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The latest step in Austria towards becoming green is a $ 3.50 ticket per day, go anywhere


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The Austrian Klimaticket, a $ 3.50-a-day national pass to combat climate change, was released this week. CNN reports. The ticket is valid for all public and private rail, metro and bus networks across the country, and with a price of $ 1,265 (€ 1,095) for an annual ticket, the price is around $ 24 (€ 21) per week or $ 3.50 per day.

Country-wide travel passes have already been adopted in some parts of Europe, and Switzerland, the Netherlands and Germany are among the countries offering discount programs and other incentives to encourage the use of public transport. But Austrian Air conditioning (literally “climate map”) is the most affordable option so far, and marks a major step towards the nation’s goal of becoming climate neutral by 2040 – one of the most ambitious green plans so far. The federal government has set aside $ 277 million (240 million euros) to support the new initiative, with current annual costs estimated at about $ 173 million (150 million euros), CNN reports.

Austrian Green Party “super minister” Leonore Gewessler, who manages national transport, the environment and the energy sector, expressed excitement over the initiative at a press conference announced last month. And she’s not the only one: The demand for discounted tickets for early issuance for a pass initially knocked down the Klimaticket booking page.

“I think you can see how happy I am. This is a great day for climate and transportation. If anything has shown us this summer, it is that the climate crisis has already arrived with us, ”Gewessler said via Financial Times.

As part of its 2030 Mobility master plan, the Austrian government intends to reduce the use of private cars across the country by about 16% by 2040, reducing it from 70% of total annual mileage to 54%. At the same time, the authorities aim to increase public transport from 27% to 40% of total annual mileage, while at the same time doubling active travel, such as walking and cycling, from 3% to 6%.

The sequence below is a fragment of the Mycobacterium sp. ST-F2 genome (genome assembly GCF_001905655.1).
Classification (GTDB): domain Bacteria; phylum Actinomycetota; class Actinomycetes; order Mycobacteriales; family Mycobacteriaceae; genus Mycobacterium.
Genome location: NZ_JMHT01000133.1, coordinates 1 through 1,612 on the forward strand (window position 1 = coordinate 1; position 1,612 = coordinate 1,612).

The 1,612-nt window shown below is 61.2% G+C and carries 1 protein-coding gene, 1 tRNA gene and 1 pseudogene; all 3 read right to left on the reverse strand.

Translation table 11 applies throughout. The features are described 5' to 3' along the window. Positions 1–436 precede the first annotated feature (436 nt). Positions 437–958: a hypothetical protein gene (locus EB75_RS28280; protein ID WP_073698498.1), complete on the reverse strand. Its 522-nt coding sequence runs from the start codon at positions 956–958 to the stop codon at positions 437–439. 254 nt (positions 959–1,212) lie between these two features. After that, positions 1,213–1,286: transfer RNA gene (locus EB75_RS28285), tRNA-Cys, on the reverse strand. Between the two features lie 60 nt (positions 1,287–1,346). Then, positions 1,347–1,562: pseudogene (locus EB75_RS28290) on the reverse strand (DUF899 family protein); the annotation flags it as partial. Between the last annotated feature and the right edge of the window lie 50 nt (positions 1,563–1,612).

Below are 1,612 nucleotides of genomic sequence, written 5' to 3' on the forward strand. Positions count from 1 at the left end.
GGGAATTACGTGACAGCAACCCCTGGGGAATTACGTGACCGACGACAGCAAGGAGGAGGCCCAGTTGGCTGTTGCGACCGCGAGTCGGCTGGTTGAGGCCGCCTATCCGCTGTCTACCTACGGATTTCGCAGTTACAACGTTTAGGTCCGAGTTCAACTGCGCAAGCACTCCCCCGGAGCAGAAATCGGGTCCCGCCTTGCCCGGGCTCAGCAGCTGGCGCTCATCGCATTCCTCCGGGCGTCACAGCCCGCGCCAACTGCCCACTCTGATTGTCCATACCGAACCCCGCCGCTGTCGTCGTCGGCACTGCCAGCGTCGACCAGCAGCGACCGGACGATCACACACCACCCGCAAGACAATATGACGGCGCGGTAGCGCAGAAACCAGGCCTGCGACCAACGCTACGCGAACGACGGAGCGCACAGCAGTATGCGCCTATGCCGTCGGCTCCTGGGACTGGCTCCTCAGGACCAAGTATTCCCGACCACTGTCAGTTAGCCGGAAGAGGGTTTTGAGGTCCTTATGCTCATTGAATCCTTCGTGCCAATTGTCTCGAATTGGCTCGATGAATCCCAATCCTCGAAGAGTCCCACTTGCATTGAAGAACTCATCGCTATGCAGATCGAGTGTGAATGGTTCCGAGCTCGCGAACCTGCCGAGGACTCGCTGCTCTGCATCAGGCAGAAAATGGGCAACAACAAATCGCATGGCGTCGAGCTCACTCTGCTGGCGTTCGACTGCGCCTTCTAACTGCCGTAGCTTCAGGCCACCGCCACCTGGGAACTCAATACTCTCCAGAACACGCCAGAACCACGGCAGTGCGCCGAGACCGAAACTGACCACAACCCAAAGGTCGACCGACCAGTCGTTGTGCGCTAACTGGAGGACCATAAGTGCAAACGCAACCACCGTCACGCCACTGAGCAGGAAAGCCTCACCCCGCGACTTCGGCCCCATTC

“One of the things I like about Klimaticket is that it applies to all modes of public transport, a concept that should be replicated elsewhere as it removes the hassle of looking for and buying more tickets,” European rail travel expert Andy Brabin told CNN. “It’s potentially revolutionary because it removes some of the barriers to using public transportation and makes spontaneous travel much easier because you don’t have to worry about buying tickets, which can often be expensive in the short term for longer trips.”

If Klimaticket proves successful, it could become a plan for other nations to introduce their own affordable options for convenient travel across the country. Austria is a relatively small country, so it can be difficult to implement this type of initiative. Bureaucratic hurdles also have the potential to disrupt business. The development of Klimaticket has been at the center of fierce negotiations over the past two years, and especially rural regions of Austria are rejecting tax dollars used to subsidize public transport that does not see such high demand in their area, CNN reports.

“I think there is an appetite for something like Klimaticket in Germany,” said Keith Barrow, editor of the British magazine Today’s Railways Europe. “The Greens’ success in the recent federal election could encourage them to emulate their Austrian counterparts and advocate for a national annual public transport pass.”



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Naveen Kumar

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